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Three things learned: Tottenham v Manchester United

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Three things we learned from Tottenham – Manchester United, as Spurs took the lead but United fought back in a clash with huge UEFA Champions League implications.

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Steven Bergwijn’s goal put Spurs ahead in the battle between the top four rivals but Bruno Fernandes scored a late penalty kick to make it 1-1 and despite some late VAR and penalty kick controversy, that is how it stayed.

Here is the Tottenham – Manchester United recap and video highlights.

TOTTENHAM – MAN UNITED STREAM ON NBCSN

Three things we learned from Tottenham – Manchester United, right here.


Tottenham’s counter attack works perfectly

This was a good display from Jose Mourinho’s Tottenham. Eyebrows were raised when Eric Dier and Davinson Sanchez started together at center back but apart from Dier’s foul on Paul Pogba to give away a penalty kick, they played well. That set a solid foundation for the attackers in front of them. The pace of Son, Lamela and Bergiwjn caused Man United big problems, with Lamela in a central area opening up plenty of gaps on the break. Harry Kane looked a bit rusty but the attacking unit didn’t as Spurs sat back and hit Man United on the counter. Lloris made good saves and Spurs were tough to play against. Mourinho-ball at its best.

Man United fail to get Fernandes in the right areas

Man United didn’t play badly (regardless of Roy Keane threatening to punch David de Gea and his general thoughts) but they struggled to get Bruno Fernandes, among others, in the correct spots as much as they would have liked. A draw was probably the fair result as Man United improved in the second half, with Anthony Martial and Marcus Rashford more dangerous and Paul Pogba had an impact off the bench. Man United are still not at their best as they can’t string a full 90 minute performance together.

David de Gea and Harry Maguire was at fault for Tottenham’s goal but DDG made a fine save from Son and Lloris denied Rashford and Martial. This was a game of fine margins and Fernandes couldn’t get on the ball enough in dangerous areas as Harry Winks and Moussa Sissoko worked so hard to shut him down. When Fernandes did find gaps he was majestic and he will be the difference for Man United in their Champions League push.

Pogba makes the difference

Paul Pogba jumped off the bench, won a penalty kick which Fernandes scored to make it 1-1 and showed flashes of brilliance with flicks and fine passes. Pogba looks back to his best. Now, can he start alongside Bruno Fernandes for Man United? Will their midfield balance be okay? Pogba has shown he has the quality to start. We always knew he had that. Now Ole Gunnar Solskjaer has the tough decision to make. Man United were so much better when Pogba came on.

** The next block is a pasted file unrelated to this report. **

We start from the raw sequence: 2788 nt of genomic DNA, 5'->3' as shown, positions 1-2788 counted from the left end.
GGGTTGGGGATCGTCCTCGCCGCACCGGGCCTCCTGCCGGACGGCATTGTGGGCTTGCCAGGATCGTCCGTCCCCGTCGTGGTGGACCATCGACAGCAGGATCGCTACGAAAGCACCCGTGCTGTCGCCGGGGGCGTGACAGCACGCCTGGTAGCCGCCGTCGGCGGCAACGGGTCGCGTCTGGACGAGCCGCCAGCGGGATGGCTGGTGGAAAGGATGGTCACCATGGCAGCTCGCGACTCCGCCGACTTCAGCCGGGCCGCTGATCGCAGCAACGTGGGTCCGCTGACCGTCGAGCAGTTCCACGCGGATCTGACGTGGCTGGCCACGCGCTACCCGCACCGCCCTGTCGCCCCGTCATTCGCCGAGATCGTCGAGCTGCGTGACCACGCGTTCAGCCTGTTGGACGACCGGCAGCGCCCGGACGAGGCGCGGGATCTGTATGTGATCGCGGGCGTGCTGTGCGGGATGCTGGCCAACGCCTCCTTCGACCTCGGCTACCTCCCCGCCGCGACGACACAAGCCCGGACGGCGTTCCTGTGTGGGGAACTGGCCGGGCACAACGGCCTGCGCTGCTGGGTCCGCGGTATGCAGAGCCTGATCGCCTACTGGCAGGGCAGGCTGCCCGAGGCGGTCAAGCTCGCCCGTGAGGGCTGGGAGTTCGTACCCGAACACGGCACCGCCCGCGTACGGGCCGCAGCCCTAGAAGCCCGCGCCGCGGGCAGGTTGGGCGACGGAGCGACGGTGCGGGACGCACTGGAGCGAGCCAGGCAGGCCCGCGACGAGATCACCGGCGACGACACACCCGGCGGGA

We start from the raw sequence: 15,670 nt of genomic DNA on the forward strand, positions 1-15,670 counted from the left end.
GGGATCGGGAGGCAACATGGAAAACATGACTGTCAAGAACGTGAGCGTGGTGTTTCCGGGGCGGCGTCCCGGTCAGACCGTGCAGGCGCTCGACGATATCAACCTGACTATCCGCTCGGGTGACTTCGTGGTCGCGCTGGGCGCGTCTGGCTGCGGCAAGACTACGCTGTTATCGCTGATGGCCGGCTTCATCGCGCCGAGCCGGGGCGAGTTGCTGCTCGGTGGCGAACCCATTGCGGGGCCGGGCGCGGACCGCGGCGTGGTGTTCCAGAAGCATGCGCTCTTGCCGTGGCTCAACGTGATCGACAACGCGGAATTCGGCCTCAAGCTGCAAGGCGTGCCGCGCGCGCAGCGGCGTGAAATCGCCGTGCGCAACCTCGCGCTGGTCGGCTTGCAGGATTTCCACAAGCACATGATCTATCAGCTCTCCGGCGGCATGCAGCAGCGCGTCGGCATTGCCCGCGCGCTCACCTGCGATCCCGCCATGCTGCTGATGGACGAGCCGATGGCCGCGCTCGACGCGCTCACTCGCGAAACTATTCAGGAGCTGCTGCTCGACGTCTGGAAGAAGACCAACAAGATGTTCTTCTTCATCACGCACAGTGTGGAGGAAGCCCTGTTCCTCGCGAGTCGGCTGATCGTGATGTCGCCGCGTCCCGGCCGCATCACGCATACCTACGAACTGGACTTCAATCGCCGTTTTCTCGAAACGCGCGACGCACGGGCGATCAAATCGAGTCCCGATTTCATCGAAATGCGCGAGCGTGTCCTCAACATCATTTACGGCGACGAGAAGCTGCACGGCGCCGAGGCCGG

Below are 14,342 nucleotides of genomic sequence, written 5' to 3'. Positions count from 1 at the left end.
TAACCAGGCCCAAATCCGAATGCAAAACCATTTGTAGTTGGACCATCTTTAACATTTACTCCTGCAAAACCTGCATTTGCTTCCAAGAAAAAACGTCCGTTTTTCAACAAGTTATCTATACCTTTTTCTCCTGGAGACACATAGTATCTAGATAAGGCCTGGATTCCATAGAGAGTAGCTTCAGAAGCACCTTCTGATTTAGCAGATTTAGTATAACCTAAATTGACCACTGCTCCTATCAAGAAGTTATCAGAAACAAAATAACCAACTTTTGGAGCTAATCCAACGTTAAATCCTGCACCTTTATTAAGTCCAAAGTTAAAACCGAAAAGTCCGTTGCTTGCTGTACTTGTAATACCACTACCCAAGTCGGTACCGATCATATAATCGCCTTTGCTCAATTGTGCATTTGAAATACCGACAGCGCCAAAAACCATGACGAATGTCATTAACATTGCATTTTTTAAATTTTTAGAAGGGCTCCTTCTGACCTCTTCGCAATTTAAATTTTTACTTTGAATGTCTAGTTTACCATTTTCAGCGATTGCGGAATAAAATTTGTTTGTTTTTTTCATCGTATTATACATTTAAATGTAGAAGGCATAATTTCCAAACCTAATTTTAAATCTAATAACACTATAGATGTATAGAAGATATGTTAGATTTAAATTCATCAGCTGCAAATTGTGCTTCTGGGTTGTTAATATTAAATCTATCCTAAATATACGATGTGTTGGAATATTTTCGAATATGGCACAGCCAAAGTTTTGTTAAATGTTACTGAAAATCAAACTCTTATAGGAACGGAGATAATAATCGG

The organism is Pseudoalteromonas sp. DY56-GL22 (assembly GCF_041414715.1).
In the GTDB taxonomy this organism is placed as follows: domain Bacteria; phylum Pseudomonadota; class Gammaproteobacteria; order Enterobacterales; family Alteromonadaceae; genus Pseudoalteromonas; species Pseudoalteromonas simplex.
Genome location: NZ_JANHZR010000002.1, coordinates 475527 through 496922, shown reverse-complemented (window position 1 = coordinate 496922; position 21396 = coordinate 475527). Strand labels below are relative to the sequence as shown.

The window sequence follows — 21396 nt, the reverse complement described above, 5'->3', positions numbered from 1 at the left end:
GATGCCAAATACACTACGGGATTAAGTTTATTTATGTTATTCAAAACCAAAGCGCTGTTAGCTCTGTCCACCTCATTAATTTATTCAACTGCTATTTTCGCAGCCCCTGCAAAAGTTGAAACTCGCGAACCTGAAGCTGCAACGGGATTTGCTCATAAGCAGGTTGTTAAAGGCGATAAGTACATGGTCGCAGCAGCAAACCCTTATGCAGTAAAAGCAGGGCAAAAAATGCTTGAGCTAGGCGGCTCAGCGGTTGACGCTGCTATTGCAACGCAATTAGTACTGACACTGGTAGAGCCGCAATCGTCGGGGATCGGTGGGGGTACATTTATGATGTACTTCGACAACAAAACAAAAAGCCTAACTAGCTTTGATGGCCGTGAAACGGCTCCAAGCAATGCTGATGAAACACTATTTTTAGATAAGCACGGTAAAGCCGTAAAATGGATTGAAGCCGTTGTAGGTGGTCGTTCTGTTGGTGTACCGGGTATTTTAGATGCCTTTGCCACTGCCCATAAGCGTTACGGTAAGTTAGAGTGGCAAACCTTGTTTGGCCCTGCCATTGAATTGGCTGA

Three things learned: Tottenham v. Wolves

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LONDON — Wolves beat Tottenham 3-2 in north London on Sunday as Nuno Espirito Santo‘s side continued their surge up the Premier League table as they outclassed Jose Mourinho’s injury-hit Spurs and deserved the win which boosts their chances of qualifying for the UEFA Champions League.

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An end-to-end encounter saw Spurs take the lead early on through Steven Bergwijn who slammed home after Serge Aurier teed up Dele Alli but his show was saved by Rui Patricio. That opener sparked Wolves into life and they grabbed a deserved equalizer when Ruben Vinagre crossed for Matt Doherty to finish.

Spurs retook the lead before half time as Aurier rifled home a shot with his left foot which flew into the top corner but Wolves almost levelled at the start of the second half as Diogo Jota flicked a header just over. Dele Alli then headed inches wide as he spurned a glorious chance and moments later Wolves were level again. Adama Traore, Raul Jimenez and Doherty combined to set up Jota to tap home on the line.

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Jimenez then sealed the comeback and the win as he finished up a counter as Jota played him in and Mexico’s star striker finished with extreme composure to stun the home fans and secure a massive victory for Wolves as they move two points ahead of Spurs and are now just three points off the top four.